Las Vegas — Security researchers need to fight for the rights to study, modify and reverse engineer Internet hardware and software or the general population risks losing Internet freedom, the Black Hat 2015 conference was told.
“The dream of Internet freedom is dying,” warned Jennifer Granick, the Director of Civil Liberties at the Stanford Center for Internet and Society during the conference keynote. Four things are killing it: centralization, regulation, globalization and loss of “the freedom to tinker,” she says.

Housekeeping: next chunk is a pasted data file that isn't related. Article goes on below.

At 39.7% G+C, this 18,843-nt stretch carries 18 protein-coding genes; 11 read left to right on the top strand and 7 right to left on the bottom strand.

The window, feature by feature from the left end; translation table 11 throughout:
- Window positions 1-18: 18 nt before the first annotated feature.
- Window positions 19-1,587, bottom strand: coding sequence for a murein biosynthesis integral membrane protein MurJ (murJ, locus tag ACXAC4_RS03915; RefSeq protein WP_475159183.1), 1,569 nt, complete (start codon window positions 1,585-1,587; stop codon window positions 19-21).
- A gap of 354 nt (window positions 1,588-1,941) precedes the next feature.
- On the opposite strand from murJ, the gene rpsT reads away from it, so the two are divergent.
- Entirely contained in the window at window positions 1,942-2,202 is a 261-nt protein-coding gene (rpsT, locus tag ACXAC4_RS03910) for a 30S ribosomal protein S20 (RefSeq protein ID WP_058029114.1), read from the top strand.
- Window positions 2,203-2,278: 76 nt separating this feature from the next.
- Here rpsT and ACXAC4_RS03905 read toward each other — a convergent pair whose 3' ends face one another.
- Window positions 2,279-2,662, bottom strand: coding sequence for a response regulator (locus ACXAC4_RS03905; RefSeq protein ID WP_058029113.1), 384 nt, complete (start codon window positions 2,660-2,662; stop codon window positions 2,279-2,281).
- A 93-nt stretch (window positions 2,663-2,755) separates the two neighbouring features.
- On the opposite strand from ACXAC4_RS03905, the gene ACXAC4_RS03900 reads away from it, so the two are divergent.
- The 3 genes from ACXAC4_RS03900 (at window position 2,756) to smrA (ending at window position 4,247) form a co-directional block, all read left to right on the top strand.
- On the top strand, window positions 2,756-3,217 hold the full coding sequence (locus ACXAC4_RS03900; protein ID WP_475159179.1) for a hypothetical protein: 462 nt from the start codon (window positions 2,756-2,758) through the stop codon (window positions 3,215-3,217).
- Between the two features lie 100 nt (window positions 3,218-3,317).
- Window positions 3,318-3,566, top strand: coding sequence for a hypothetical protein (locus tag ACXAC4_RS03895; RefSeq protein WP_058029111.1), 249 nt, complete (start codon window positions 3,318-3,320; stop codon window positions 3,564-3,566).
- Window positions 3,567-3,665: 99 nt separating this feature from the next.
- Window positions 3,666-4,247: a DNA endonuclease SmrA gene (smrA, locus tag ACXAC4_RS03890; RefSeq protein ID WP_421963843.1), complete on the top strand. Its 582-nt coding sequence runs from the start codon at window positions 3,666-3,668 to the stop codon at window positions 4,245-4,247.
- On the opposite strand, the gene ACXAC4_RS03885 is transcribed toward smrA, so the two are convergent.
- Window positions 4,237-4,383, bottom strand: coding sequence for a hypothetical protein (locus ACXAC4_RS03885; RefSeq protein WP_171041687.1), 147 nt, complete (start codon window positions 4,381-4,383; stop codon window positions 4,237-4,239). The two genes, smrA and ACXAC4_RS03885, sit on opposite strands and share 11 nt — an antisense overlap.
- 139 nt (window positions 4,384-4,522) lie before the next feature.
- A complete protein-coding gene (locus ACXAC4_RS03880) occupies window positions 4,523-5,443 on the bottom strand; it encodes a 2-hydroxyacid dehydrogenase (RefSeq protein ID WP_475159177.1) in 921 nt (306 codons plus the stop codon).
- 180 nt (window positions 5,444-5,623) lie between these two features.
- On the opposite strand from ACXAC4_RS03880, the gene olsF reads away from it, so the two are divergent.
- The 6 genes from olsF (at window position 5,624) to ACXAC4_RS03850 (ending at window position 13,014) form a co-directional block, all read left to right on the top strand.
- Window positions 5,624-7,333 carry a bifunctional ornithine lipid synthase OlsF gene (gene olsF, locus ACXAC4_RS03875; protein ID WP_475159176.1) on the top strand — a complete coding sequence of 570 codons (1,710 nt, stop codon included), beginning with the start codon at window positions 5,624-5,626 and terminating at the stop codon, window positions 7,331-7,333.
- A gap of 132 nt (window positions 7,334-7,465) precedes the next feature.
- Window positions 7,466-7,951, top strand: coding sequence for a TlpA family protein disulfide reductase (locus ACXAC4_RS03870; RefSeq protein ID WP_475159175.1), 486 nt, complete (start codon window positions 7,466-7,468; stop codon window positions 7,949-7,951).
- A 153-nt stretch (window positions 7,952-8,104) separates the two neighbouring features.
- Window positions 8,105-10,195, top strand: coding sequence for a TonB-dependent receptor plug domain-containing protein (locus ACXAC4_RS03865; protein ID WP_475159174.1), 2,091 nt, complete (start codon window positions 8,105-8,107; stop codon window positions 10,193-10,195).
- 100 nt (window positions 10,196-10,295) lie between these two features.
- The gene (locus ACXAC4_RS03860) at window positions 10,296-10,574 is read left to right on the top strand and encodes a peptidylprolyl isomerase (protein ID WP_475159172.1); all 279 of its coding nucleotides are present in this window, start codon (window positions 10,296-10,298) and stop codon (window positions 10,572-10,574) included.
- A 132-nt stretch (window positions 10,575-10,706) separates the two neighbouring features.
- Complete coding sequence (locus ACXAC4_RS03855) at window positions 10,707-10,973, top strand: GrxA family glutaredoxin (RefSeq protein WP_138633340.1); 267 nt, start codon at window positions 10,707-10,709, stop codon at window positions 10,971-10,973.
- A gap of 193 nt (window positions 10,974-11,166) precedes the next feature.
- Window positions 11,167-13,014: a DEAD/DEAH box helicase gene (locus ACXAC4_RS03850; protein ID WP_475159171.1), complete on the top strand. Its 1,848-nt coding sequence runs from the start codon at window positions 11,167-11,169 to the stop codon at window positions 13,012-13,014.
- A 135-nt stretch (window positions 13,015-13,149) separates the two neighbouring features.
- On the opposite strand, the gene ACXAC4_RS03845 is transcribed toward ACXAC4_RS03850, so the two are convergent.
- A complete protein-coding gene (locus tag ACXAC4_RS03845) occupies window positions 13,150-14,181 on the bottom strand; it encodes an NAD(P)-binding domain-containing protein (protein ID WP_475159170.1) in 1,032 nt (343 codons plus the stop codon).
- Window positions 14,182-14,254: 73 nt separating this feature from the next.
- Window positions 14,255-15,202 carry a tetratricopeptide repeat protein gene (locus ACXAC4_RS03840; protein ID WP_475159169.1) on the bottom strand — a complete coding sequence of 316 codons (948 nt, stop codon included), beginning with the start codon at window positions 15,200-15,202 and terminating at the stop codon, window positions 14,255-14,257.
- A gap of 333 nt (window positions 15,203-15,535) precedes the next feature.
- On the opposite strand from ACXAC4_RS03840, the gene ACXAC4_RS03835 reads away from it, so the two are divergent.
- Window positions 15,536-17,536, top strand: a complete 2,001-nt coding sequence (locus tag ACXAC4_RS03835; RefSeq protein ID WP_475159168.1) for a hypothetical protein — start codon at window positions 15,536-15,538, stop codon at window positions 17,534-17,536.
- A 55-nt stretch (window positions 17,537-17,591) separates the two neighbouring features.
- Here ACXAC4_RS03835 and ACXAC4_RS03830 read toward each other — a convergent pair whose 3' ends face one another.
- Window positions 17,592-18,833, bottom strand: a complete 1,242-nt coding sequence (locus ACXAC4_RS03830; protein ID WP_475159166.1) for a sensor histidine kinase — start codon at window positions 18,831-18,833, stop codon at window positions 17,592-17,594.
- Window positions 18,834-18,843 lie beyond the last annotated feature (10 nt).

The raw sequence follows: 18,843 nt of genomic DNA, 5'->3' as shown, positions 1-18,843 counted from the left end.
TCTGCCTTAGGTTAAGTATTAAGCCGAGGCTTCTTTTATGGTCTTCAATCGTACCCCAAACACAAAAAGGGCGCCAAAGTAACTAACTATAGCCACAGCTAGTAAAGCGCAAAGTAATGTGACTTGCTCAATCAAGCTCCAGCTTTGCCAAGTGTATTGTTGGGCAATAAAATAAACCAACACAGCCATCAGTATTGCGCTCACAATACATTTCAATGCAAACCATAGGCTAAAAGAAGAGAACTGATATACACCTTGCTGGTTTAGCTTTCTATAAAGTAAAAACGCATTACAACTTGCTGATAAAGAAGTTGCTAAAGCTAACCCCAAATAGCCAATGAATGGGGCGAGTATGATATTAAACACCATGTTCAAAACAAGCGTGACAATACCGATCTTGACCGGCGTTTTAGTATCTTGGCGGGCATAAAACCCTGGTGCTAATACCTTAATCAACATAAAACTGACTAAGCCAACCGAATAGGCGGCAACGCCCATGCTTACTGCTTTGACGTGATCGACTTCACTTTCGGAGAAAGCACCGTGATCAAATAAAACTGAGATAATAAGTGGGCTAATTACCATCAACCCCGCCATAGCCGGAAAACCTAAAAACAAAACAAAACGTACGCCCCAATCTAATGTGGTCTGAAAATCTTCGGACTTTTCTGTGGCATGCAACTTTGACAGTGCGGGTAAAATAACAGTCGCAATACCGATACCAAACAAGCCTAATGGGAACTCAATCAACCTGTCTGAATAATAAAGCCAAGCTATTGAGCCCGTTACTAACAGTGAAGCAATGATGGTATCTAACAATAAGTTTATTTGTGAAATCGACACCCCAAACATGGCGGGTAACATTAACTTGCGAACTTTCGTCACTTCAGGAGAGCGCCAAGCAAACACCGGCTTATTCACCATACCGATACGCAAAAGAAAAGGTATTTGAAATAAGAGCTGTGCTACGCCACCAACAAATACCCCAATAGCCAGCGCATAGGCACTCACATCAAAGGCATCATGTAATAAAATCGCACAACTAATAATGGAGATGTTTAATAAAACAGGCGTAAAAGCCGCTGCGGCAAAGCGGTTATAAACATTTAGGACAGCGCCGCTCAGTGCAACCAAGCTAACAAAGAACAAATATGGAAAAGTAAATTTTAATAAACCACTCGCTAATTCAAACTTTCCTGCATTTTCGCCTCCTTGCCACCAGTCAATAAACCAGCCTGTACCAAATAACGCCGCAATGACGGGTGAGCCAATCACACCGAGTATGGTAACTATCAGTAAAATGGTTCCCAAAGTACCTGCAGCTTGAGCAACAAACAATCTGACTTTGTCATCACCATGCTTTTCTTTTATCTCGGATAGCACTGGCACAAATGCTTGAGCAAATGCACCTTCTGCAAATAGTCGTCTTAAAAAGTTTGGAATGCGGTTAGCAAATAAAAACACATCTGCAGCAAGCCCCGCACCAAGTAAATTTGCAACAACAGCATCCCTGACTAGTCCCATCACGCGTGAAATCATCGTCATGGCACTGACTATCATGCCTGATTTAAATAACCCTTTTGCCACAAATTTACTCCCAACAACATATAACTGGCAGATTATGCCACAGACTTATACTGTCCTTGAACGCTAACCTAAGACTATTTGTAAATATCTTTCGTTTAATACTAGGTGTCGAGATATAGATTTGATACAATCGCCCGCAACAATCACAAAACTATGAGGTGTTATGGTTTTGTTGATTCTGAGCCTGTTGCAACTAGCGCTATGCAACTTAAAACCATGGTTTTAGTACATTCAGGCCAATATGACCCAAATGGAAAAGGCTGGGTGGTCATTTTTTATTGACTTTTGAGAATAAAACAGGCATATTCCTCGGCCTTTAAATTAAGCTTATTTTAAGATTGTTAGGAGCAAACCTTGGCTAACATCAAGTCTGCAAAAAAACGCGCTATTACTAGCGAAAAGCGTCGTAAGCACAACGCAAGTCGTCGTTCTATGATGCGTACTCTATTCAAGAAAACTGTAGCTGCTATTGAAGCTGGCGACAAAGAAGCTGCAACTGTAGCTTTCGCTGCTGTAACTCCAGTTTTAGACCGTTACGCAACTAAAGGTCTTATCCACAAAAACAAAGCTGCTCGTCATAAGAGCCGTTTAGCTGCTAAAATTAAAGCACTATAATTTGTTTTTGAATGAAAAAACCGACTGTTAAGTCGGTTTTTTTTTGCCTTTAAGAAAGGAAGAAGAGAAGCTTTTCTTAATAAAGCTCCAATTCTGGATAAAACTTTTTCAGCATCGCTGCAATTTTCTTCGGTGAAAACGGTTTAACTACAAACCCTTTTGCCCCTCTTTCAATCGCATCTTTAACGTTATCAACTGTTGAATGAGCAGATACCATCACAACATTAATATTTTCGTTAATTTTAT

It sounds like hobbyists at play but the freedom to tinker enables people to dismantle and reverse engineer the hardware and software that runs the Internet – the bread and butter of Black Hat attendees. But with laws that forbid purchasers of software from tearing it down to see how it works, eventually people have access to that information…
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